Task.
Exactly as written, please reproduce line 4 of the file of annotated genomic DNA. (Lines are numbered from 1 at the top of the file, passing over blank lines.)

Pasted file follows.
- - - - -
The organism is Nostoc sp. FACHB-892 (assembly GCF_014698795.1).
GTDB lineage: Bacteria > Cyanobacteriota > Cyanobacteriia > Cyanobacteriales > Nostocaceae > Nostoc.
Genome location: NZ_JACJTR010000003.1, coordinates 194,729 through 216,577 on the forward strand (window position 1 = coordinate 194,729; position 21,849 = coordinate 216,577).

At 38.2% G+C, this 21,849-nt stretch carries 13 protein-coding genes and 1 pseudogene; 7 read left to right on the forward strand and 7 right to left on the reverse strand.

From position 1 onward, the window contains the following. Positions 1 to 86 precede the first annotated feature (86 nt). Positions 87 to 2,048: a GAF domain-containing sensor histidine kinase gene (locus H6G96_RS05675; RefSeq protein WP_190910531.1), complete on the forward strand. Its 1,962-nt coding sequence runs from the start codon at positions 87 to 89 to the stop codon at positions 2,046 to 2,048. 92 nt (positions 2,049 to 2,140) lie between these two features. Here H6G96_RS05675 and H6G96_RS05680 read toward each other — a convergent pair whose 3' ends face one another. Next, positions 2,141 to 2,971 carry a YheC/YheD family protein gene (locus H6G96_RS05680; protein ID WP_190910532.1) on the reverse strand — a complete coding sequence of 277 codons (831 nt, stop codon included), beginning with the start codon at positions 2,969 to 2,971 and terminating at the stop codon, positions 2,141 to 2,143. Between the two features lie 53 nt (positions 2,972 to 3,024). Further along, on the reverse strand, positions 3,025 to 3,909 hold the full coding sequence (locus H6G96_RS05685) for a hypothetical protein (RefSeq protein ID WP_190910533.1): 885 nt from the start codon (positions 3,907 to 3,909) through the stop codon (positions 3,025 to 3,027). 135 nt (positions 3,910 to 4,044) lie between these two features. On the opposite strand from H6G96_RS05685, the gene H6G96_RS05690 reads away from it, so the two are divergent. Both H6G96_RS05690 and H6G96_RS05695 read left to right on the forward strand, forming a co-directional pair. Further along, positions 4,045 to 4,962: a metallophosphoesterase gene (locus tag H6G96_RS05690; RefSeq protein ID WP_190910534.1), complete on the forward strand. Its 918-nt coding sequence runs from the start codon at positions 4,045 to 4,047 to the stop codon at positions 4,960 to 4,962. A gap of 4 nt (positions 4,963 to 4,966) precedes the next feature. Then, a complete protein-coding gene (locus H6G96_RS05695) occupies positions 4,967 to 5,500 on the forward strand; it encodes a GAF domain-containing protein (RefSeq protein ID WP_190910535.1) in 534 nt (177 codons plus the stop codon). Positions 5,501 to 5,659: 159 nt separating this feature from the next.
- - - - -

At 38.2% G+C, this 21,849-nt stretch carries 13 protein-coding genes and 1 pseudogene; 7 read left to right on the forward strand and 7 right to left on the reverse strand.